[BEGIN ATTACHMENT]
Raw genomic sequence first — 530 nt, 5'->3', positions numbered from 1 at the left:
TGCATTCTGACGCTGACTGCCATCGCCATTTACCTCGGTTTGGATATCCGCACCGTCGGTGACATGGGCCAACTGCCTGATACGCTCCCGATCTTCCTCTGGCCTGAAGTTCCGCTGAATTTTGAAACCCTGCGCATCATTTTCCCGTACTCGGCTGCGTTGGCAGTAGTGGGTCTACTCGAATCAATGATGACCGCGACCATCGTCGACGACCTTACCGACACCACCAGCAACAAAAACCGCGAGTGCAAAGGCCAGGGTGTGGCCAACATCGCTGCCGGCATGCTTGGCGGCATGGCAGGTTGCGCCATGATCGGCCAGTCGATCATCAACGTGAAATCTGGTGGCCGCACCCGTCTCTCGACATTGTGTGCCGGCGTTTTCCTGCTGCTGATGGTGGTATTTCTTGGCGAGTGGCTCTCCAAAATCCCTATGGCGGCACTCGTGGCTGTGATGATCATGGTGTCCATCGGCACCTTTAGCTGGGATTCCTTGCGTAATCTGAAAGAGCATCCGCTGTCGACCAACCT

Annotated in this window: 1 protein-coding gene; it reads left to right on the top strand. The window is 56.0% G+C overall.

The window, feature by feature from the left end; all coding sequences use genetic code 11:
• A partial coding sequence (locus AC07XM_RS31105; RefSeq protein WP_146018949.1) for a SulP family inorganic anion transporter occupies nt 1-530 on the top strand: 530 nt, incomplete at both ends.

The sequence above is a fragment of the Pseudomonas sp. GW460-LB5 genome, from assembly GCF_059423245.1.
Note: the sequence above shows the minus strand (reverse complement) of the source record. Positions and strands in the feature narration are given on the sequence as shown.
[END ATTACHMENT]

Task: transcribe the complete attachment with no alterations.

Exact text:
Raw genomic sequence first — 530 nt, 5'->3', positions numbered from 1 at the left:
TGCATTCTGACGCTGACTGCCATCGCCATTTACCTCGGTTTGGATATCCGCACCGTCGGTGACATGGGCCAACTGCCTGATACGCTCCCGATCTTCCTCTGGCCTGAAGTTCCGCTGAATTTTGAAACCCTGCGCATCATTTTCCCGTACTCGGCTGCGTTGGCAGTAGTGGGTCTACTCGAATCAATGATGACCGCGACCATCGTCGACGACCTTACCGACACCACCAGCAACAAAAACCGCGAGTGCAAAGGCCAGGGTGTGGCCAACATCGCTGCCGGCATGCTTGGCGGCATGGCAGGTTGCGCCATGATCGGCCAGTCGATCATCAACGTGAAATCTGGTGGCCGCACCCGTCTCTCGACATTGTGTGCCGGCGTTTTCCTGCTGCTGATGGTGGTATTTCTTGGCGAGTGGCTCTCCAAAATCCCTATGGCGGCACTCGTGGCTGTGATGATCATGGTGTCCATCGGCACCTTTAGCTGGGATTCCTTGCGTAATCTGAAAGAGCATCCGCTGTCGACCAACCT

Annotated in this window: 1 protein-coding gene; it reads left to right on the top strand. The window is 56.0% G+C overall.

The window, feature by feature from the left end; all coding sequences use genetic code 11:
• A partial coding sequence (locus AC07XM_RS31105; RefSeq protein WP_146018949.1) for a SulP family inorganic anion transporter occupies nt 1-530 on the top strand: 530 nt, incomplete at both ends.

The sequence above is a fragment of the Pseudomonas sp. GW460-LB5 genome, from assembly GCF_059423245.1.
Note: the sequence above shows the minus strand (reverse complement) of the source record. Positions and strands in the feature narration are given on the sequence as shown.